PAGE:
Craig Freedman's SQL Server Blog

A discussion of query processing, query execution, and query plans in SQL Server.

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  • Blog Post: Query Processing Presentation

    Last week, I had the opportunity to talk to the New England SQL Server Users Group . I would like to thank the group for inviting me, Adam Machanic for organizing the event, and Red Gate for sponsoring it. My talk was an introduction to query processing, query execution, and query plans in SQL Server...
  • Blog Post: Ranking Functions: RANK, DENSE_RANK, and NTILE

    In my previous post , I discussed the ROW_NUMBER ranking function which was introduced in SQL Server 2005. In this post, I'll take a look at the other ranking functions - RANK, DENSE_RANK, and NTILE. Let's begin with RANK and DENSE_RANK. These functions are similar - both in functionality and implementation...
  • Blog Post: Partial Aggregation

    In some of my past posts, I've discussed how SQL Server implements aggregation including the stream aggregate and hash aggregate operators. I also used hash aggregation as an initial example in my introductory post on parallel query execution . In this post, I'll look at a partial aggregation. Partial...
  • Blog Post: GROUPING SETS in SQL Server 2008

    In my last two posts, I gave examples of aggregation WITH ROLLUP and CUBE . SQL Server 2008 continues to support this syntax, but also introduces new more powerful ANSI SQL 2006 compliant syntax. In this post, I'll give an overview of the changes. First, let's see how we rewrite simple WITH ROLLUP...
  • Blog Post: Aggregation WITH CUBE

    In my last post, I wrote about how aggregation WITH ROLLUP works. In this post, I will discuss how aggregation WITH CUBE works. Like the WITH ROLLUP clause, the WITH CUBE clause permits us to compute multiple "levels" of aggregation in a single statement. To understand the difference between these two...
  • Blog Post: Aggregation WITH ROLLUP

    In this post, I'm going to discuss how aggregation WITH ROLLUP works. The WITH ROLLUP clause permits us to execute multiple "levels" of aggregation in a single statement. For example, suppose we have the following fictitious sales data. (This is the same data that I used for my series of posts on the...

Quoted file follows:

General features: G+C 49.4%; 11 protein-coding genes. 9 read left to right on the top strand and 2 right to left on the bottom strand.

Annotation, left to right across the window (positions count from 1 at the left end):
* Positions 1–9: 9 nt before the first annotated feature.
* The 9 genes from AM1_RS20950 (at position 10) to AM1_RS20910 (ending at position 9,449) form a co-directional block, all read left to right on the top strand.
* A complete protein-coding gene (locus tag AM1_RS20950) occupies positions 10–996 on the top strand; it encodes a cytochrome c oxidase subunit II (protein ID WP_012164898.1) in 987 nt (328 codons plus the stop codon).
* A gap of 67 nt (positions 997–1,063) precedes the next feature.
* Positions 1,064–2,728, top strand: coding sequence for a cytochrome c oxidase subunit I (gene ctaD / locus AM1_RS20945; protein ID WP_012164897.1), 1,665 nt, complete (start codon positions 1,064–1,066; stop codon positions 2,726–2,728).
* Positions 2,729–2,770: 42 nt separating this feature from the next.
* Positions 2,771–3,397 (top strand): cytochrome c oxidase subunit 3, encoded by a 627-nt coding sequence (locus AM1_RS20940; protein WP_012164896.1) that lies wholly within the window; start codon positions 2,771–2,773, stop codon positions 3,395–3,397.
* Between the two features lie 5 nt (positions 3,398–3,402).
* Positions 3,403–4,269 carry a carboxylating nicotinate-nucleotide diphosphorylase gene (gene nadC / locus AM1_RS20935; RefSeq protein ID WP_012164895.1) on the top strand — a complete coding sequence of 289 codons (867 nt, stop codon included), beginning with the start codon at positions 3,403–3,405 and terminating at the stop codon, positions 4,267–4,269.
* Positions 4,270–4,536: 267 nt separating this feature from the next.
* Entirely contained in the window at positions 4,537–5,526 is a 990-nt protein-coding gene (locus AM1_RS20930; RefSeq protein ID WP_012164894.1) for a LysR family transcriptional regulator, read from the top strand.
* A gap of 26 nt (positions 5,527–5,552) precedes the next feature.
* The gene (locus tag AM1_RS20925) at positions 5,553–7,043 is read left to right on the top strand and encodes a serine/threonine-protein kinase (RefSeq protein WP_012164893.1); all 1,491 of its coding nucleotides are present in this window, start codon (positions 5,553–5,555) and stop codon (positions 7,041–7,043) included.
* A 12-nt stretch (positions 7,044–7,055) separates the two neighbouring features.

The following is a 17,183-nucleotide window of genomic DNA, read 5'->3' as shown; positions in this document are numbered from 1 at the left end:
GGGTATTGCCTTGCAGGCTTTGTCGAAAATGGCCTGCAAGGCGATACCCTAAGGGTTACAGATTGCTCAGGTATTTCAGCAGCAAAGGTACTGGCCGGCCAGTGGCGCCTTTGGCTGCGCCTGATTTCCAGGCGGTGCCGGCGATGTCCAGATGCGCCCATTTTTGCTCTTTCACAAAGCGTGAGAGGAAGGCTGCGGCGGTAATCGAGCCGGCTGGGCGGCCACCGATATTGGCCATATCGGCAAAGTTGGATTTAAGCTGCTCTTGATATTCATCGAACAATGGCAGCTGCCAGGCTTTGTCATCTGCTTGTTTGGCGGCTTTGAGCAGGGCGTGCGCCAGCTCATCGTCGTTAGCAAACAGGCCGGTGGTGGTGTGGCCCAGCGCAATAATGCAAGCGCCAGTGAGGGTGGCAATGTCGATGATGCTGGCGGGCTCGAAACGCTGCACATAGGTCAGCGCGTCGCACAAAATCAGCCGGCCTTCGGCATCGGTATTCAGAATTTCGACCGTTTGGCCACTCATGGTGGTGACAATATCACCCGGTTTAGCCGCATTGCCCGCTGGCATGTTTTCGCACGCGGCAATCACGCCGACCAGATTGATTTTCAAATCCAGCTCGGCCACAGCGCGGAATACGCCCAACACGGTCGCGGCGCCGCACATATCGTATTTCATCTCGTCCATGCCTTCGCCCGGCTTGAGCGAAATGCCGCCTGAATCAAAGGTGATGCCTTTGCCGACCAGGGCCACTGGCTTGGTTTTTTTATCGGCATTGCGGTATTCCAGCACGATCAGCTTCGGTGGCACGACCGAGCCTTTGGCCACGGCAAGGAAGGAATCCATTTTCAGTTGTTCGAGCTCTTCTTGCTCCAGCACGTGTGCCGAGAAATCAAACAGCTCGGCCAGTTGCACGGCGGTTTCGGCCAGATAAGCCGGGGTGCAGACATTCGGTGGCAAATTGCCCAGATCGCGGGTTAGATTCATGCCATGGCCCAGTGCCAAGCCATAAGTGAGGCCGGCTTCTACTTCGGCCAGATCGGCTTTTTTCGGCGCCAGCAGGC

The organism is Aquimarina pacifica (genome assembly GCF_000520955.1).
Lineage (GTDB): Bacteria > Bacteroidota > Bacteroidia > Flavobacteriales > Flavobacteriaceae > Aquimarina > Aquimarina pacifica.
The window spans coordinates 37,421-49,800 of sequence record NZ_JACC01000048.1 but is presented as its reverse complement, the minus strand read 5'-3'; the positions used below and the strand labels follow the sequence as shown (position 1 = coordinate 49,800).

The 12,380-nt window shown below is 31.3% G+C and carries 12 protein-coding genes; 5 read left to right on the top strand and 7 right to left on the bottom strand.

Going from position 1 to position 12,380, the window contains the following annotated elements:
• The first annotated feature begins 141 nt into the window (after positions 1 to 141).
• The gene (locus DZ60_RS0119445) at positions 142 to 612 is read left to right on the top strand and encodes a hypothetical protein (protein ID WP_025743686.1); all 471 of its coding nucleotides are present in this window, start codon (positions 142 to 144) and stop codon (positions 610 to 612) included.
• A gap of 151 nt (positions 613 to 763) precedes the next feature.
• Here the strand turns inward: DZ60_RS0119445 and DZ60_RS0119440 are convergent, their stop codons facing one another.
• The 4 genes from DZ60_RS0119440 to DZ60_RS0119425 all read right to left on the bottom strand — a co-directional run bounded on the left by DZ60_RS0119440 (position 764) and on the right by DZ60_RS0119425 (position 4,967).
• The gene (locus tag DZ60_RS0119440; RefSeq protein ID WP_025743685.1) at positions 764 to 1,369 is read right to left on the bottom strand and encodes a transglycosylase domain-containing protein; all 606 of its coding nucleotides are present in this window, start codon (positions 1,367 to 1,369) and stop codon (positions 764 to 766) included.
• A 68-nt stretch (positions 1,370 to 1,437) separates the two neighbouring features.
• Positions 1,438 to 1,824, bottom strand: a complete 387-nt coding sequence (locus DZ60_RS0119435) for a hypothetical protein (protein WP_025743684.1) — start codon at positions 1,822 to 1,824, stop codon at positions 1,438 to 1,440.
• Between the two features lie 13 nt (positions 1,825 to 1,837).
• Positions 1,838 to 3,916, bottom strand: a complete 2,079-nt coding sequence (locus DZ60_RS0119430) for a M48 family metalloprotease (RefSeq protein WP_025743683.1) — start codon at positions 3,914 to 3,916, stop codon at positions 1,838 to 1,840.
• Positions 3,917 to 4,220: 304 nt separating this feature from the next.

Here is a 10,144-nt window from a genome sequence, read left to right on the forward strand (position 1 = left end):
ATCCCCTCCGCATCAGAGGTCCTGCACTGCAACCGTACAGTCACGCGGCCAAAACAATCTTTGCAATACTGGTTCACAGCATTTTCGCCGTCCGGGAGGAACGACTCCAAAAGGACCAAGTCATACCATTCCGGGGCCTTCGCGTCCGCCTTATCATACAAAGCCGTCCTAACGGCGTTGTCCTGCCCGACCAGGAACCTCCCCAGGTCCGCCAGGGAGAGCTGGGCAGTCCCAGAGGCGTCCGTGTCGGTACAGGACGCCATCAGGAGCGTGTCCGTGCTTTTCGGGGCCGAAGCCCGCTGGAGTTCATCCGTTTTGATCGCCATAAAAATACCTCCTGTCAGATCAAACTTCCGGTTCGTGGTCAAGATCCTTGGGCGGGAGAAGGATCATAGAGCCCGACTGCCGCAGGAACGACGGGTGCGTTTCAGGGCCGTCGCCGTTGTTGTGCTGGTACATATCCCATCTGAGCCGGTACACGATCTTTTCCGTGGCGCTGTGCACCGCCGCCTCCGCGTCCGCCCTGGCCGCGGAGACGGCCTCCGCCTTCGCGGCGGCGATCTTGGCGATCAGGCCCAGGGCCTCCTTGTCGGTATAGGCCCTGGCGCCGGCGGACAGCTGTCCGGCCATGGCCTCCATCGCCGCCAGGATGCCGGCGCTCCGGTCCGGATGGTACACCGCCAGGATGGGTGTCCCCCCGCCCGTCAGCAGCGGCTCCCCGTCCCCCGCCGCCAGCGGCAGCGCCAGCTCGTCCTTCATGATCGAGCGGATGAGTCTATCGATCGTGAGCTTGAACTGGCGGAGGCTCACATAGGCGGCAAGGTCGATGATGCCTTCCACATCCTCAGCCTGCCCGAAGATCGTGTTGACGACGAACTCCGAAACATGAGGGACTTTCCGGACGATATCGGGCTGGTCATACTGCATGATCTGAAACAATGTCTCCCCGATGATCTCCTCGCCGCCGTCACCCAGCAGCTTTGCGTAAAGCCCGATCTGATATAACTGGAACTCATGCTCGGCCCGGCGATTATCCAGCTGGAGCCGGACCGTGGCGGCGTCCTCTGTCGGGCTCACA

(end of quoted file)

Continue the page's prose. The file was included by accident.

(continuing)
• Blog Post: PIVOT Query Plans

    In my last post , I gave an overview of the PIVOT operator. In this post, I'm going to take a look at the query plans generated by the PIVOT operator. As we'll see, SQL Server generates a surprisingly simple query plan that is essentially just a fancy aggregation query plan. Let's use the same schema...
  • Blog Post: The PIVOT Operator

    In my next few posts, I'm going to look at how SQL Server implements the PIVOT and UNPIVOT operators. Let's begin with the PIVOT operator. The PIVOT operator takes a normalized table and transforms it into a new table where the columns of the new table are derived from the values in the original table...
  • Blog Post: Hash Aggregate

    In my prior two posts, I wrote about the stream aggregate operator. Stream aggregate is great for scalar aggregates and for aggregations where we have an index to provide a sort order on the group by column(s) or where we need to sort anyhow (e.g., due to an order by clause). The other aggregation...
  • Blog Post: Stream Aggregate

    There are two physical operators that SQL Server uses to compute general purpose aggregates where we have a GROUP BY clause. One of these operators is stream aggregate which as we saw last week is used for scalar aggregates . The other operator is hash aggregate. In this post, I’ll take a closer look...
  • Blog Post: Aggregation

    Aggregation refers to the collapse of a larger set of rows into a smaller set of rows. Typical aggregate functions are COUNT, MIN, MAX, SUM, and AVG. SQL Server also supports other aggregates such as STDEV and VAR. I’m going to break this topic down into multiple posts. In this post, I’m going to...
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